You may not have heard but Wayne Rooney appears to be under performing in this year’s World Cup. Yes, ninety minutes in Manaus on Saturday and the annual ignominy of the English media is well and truly up and running.
Like a diesel engine, the tabloid press in the UK puffs and pants at the start before warming up into a roaring machine of toxic vapours and billowing gases. If fascination and obsession to a human being is evidenced as distress to a person then a more stringent application of the law ought to be applied in a right minded society.
If Wayne Rooney was the sensitive type, receptive to every column inch inked of him, he may be better off performing Bear Grylls heroics in the Amazon than trying so fruitlessly hard on the pitch to fulfil the expectation of the ludicrous gathering of England’s so – called “footballing experts”. Experts, who are unbeknownst to themselves, are so spectacularly contributing to his downfall.
Leave aside the £300,000 per week, is it any wonder why a man, capable of moments of wonder, is struggling to perform in an environment where he is expected to hold every hope of a nation’s chances amid the complete circus of media attention he receives. Mind you, those slating Rooney are the ones feeding his decline into early retirement from the Three Lions shirt.
Like a pack of wolves waiting for nourishment, Rooney’s failure to perform so far in Brazil acts as the finest excuse to leave the boot in where it hurts. Alfred Hitchcock’s most astounding masterpiece, Psycho, bears a comical resemblance to the hounding of Rooney by his fellow patriots. When it comes to Rooney, Roy Hodgson is left with little option to be as diplomatic as possible.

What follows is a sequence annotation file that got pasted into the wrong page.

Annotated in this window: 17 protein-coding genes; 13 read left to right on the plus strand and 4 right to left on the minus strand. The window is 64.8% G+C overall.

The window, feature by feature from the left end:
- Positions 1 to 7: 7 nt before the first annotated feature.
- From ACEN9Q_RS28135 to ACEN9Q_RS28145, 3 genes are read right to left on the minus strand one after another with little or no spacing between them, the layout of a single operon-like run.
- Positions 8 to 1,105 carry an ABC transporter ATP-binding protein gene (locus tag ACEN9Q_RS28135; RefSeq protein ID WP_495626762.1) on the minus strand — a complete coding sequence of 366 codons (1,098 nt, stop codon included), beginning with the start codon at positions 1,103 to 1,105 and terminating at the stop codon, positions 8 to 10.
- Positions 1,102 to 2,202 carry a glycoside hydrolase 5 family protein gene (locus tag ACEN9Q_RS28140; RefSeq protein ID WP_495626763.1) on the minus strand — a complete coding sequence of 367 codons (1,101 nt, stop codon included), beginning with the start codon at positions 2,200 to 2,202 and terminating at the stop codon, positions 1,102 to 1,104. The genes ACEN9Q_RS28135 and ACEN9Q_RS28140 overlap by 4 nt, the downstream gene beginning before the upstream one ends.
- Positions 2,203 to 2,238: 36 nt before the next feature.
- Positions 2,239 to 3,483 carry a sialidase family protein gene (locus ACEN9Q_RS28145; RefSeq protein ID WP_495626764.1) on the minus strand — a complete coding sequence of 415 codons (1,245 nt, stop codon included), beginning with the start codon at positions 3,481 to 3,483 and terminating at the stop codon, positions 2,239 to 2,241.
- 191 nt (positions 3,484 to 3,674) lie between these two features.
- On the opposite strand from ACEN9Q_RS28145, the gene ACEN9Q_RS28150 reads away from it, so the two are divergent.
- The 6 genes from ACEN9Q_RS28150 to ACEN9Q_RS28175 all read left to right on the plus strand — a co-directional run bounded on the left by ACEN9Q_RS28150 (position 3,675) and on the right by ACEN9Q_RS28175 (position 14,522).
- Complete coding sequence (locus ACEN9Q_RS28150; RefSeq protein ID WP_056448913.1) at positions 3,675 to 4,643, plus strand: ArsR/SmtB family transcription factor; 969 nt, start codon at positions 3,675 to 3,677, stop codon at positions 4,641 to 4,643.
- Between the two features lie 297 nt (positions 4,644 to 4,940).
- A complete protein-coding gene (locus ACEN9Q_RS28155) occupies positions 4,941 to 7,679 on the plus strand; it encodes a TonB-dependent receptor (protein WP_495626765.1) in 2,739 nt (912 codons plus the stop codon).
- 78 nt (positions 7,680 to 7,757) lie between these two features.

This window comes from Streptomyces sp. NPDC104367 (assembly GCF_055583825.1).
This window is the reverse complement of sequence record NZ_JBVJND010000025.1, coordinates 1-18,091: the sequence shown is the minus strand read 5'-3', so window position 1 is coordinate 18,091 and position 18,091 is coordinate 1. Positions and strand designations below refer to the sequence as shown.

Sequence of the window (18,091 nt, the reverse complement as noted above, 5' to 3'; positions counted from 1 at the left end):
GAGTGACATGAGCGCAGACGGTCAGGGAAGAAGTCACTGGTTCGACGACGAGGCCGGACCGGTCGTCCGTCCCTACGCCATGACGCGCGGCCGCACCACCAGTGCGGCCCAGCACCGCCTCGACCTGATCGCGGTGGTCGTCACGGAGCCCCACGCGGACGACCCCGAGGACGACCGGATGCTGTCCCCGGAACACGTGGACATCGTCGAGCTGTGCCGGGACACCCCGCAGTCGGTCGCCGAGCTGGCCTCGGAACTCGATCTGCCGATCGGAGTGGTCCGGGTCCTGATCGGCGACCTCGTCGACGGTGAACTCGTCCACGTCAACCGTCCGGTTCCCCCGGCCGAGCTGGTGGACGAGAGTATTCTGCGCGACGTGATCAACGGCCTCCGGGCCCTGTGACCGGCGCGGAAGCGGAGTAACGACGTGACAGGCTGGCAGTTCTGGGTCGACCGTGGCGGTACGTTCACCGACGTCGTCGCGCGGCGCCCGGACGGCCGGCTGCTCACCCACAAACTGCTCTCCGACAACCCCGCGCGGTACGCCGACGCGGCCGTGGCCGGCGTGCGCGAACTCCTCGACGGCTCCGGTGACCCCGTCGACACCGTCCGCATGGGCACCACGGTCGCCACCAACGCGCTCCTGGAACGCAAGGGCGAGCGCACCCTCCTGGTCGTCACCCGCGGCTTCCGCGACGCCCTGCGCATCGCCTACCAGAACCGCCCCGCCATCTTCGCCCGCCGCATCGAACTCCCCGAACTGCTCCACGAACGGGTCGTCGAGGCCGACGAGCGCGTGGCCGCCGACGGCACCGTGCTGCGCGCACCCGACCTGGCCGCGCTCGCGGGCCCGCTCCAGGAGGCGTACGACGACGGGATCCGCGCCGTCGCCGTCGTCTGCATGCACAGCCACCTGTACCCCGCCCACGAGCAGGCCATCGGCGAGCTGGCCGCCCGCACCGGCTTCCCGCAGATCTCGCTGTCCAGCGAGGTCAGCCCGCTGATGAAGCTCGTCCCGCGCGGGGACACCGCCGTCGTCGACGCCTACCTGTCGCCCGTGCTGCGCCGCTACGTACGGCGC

Play him wide right or left and it’s a national drama that the cobbles of Corrie would struggle to match. Play him up front and we are left with the conclusion that Rooney is simply over the hill, past his best, overrated, the adjectives could extend far beyond this page. Dammed if you do, dammed if you don’t.
After all, the Rooney obsession is far from self-inflicted, at the end of the day he is one player among eleven who takes to the field to play. After the Italy game, Steven Gerrard was made to look like a novice in need of drone feeds to find Andre Pirlo. Glen Johnson was scarcely involved to any degree of acceptance, Raheem Sterling; still a kid at heart showed the maturity far beyond his years on Saturday and was England’s best player.
Despite that, the trial of Rooney will continue in the next game against Uruguay. Lose and the blame game will ratchet up a little more, win and the tide of pessimism will be stemmed for another few days by the predictable and thoughtless prophets of the game across the pond.
Brian Darcy, Pundit Arena